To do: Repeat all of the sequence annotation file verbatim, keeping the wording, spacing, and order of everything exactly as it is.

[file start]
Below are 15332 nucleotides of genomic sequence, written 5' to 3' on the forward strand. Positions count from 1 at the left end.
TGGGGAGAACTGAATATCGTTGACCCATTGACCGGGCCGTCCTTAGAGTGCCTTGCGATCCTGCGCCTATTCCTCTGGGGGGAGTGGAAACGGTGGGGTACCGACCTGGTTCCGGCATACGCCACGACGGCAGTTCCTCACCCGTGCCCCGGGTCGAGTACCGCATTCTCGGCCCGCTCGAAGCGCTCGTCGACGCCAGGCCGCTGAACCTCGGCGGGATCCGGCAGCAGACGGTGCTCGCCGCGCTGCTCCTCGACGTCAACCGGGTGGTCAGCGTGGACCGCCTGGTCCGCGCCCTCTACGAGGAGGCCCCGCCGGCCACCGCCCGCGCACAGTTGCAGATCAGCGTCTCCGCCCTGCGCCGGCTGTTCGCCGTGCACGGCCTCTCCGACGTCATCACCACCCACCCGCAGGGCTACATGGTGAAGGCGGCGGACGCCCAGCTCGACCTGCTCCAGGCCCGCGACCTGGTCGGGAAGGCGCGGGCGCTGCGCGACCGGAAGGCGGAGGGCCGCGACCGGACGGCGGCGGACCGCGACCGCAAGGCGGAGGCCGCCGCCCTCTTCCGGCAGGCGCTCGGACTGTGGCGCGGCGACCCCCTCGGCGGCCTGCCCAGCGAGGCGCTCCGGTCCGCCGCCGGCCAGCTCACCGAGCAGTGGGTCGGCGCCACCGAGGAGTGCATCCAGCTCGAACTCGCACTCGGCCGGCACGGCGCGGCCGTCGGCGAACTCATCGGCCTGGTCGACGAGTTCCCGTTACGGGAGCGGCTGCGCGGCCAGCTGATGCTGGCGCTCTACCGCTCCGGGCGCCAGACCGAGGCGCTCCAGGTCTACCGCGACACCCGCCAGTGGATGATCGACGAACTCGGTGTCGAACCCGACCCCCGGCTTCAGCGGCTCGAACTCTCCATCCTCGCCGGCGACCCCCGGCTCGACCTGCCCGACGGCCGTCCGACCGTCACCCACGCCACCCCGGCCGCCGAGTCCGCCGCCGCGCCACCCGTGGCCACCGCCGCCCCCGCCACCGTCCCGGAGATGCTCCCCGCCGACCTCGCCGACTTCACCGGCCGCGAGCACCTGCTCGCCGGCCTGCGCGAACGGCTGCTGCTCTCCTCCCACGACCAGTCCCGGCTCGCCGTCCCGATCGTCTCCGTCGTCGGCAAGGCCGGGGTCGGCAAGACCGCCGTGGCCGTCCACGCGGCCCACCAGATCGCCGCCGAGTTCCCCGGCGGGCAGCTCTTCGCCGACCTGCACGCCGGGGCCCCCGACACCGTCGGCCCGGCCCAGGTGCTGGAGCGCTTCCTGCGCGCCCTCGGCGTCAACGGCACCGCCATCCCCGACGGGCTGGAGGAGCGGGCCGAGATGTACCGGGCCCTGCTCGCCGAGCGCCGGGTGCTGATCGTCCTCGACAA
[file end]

Below are 15332 nucleotides of genomic sequence, written 5' to 3' on the forward strand. Positions count from 1 at the left end.
TGGGGAGAACTGAATATCGTTGACCCATTGACCGGGCCGTCCTTAGAGTGCCTTGCGATCCTGCGCCTATTCCTCTGGGGGGAGTGGAAACGGTGGGGTACCGACCTGGTTCCGGCATACGCCACGACGGCAGTTCCTCACCCGTGCCCCGGGTCGAGTACCGCATTCTCGGCCCGCTCGAAGCGCTCGTCGACGCCAGGCCGCTGAACCTCGGCGGGATCCGGCAGCAGACGGTGCTCGCCGCGCTGCTCCTCGACGTCAACCGGGTGGTCAGCGTGGACCGCCTGGTCCGCGCCCTCTACGAGGAGGCCCCGCCGGCCACCGCCCGCGCACAGTTGCAGATCAGCGTCTCCGCCCTGCGCCGGCTGTTCGCCGTGCACGGCCTCTCCGACGTCATCACCACCCACCCGCAGGGCTACATGGTGAAGGCGGCGGACGCCCAGCTCGACCTGCTCCAGGCCCGCGACCTGGTCGGGAAGGCGCGGGCGCTGCGCGACCGGAAGGCGGAGGGCCGCGACCGGACGGCGGCGGACCGCGACCGCAAGGCGGAGGCCGCCGCCCTCTTCCGGCAGGCGCTCGGACTGTGGCGCGGCGACCCCCTCGGCGGCCTGCCCAGCGAGGCGCTCCGGTCCGCCGCCGGCCAGCTCACCGAGCAGTGGGTCGGCGCCACCGAGGAGTGCATCCAGCTCGAACTCGCACTCGGCCGGCACGGCGCGGCCGTCGGCGAACTCATCGGCCTGGTCGACGAGTTCCCGTTACGGGAGCGGCTGCGCGGCCAGCTGATGCTGGCGCTCTACCGCTCCGGGCGCCAGACCGAGGCGCTCCAGGTCTACCGCGACACCCGCCAGTGGATGATCGACGAACTCGGTGTCGAACCCGACCCCCGGCTTCAGCGGCTCGAACTCTCCATCCTCGCCGGCGACCCCCGGCTCGACCTGCCCGACGGCCGTCCGACCGTCACCCACGCCACCCCGGCCGCCGAGTCCGCCGCCGCGCCACCCGTGGCCACCGCCGCCCCCGCCACCGTCCCGGAGATGCTCCCCGCCGACCTCGCCGACTTCACCGGCCGCGAGCACCTGCTCGCCGGCCTGCGCGAACGGCTGCTGCTCTCCTCCCACGACCAGTCCCGGCTCGCCGTCCCGATCGTCTCCGTCGTCGGCAAGGCCGGGGTCGGCAAGACCGCCGTGGCCGTCCACGCGGCCCACCAGATCGCCGCCGAGTTCCCCGGCGGGCAGCTCTTCGCCGACCTGCACGCCGGGGCCCCCGACACCGTCGGCCCGGCCCAGGTGCTGGAGCGCTTCCTGCGCGCCCTCGGCGTCAACGGCACCGCCATCCCCGACGGGCTGGAGGAGCGGGCCGAGATGTACCGGGCCCTGCTCGCCGAGCGCCGGGTGCTGATCGTCCTCGACAA